"And third and most importantly, the attorney general and solicitor general have talked to me and the leadership of the General Assembly and explained clearly that there are some unintended consequences of House Bill 2 that dramatically affect our medicaid program, potentially hurting the childrens' health insurance program, attacking our process of requiring uninsured motorists to have insurance, attacking college students for having insurance. And finally the whole issue of unintended consequences — today none of us know what this will mean in two weeks, two months or two years.
"This is an ill-conceived piece of legislation that's not good for the people of North Carolina. Therefore I veto it."
HB-2 was among the bills of "dubious constitutionality" — I was being generous — that I described in a column this week.
And from the N.C. Justice Center:
Statement: Health Care Advocates Laud Perdue's Veto as "Refreshing"
NC Health Access Coalition says the veto shows Gov. Perdue is "focused on a better future for North Carolinians" instead of "engaging in political games"
RALEIGH (March 5, 2011) — In a statement issued this afternoon, the NC Health Access Coalition lauded Gov. Beverly Perdue's veto of an ill-conceived anti-health care bill.
The statement reads:
"For those concerned about jobs and affordable health insurance, Governor Perdue’s action in vetoing House Bill 2 is refreshing.
Instead of engaging in political games about “repealing” federal laws, the Governor’s eyes are firmly focused on a better future for North Carolinians. The Governor’s vision is of a North Carolina where insurance companies can no longer deny people health coverage because of pre-existing health conditions, where tax credits and a newly competitive market make insurance affordable and cost less, and where small businesses can finally get the same deals on health coverage plans that large companies enjoy."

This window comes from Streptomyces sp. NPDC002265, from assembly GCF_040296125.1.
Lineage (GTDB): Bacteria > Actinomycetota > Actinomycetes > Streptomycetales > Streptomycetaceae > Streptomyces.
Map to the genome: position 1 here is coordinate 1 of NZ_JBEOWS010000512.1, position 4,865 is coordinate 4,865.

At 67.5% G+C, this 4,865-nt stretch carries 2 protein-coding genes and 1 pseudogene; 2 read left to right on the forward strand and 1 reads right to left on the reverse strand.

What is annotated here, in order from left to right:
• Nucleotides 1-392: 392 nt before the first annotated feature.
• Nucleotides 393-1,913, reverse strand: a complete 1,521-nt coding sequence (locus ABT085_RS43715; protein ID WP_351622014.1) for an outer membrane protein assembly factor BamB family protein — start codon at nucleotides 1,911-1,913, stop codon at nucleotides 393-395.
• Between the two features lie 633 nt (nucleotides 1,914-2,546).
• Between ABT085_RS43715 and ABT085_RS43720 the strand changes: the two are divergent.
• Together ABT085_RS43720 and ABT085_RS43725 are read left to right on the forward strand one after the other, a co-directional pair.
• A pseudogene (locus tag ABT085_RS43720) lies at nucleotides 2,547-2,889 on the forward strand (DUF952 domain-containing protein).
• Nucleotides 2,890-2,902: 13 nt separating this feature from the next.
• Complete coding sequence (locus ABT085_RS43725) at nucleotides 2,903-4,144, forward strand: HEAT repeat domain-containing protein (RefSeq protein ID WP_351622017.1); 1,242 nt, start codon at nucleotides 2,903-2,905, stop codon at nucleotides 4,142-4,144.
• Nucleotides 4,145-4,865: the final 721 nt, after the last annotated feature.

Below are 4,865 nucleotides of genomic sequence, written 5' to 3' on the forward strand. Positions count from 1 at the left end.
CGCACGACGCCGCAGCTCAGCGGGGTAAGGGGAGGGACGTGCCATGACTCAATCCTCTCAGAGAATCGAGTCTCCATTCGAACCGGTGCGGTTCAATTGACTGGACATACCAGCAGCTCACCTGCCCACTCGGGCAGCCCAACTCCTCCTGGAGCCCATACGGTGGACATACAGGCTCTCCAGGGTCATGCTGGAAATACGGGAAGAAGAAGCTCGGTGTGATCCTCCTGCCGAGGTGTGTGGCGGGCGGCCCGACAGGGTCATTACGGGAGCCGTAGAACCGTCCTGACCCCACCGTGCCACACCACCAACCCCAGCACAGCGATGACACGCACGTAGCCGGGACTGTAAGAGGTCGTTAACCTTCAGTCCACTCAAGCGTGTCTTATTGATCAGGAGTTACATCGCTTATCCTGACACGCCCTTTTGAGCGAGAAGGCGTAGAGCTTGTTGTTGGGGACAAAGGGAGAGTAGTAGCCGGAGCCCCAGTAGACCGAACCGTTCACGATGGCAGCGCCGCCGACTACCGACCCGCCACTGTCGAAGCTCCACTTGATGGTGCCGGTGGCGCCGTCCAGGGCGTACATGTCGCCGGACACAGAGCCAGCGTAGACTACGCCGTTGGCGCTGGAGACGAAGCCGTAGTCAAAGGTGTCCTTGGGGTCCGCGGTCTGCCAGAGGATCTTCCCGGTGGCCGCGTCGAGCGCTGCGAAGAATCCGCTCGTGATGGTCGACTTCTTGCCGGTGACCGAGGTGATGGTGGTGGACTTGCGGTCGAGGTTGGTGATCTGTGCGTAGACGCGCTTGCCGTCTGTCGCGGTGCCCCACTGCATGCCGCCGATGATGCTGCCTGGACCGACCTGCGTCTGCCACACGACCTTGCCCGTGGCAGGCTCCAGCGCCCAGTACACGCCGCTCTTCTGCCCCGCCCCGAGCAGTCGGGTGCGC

"Pope is Poison," was the theme of the NC HEAT leaflets. "Our aim is to hit Pope where he can feel it — in his wallet."
So today a small group of students — NC HEAT members — picketed the Maxway store on Poole Road in Southeast Raleigh, attempting to dissuade customers from buying there if they don't like what Art Pope's been doing with the profits. (Including helping to install Ron Margiotta as Wake school board chair.)
In the first 45 minutes, organizer Elena Everett said, the protesters succeeded with eight drivers who were heading for the parking lot but turned around instead.
Who's Art Pope? Well, that's the problem, said Mimi Pomeroy, a parent who drove up from Apex to join the students' protest. No doubt, she said and I agreed, few of the people who buy at Maxway have any idea:
* that it's part of the Variety Wholesalers Inc. chain;
* that the chain, consisting of more than 400 stores, is a family business controlled by Art Pope;
* that Art Pope is the enormously wealthy backer of all things right-wing Republican in Wake County and North Carolina — including the Wake County school board majority, the majority on the Wake County Board of Commissioners, and of late both houses of the N.C. General Assembly.
They should also understand that Variety Wholesalers specializes in selling cheap (in all senses of the word) goods made in third-world countries to Americans living in low-income communities.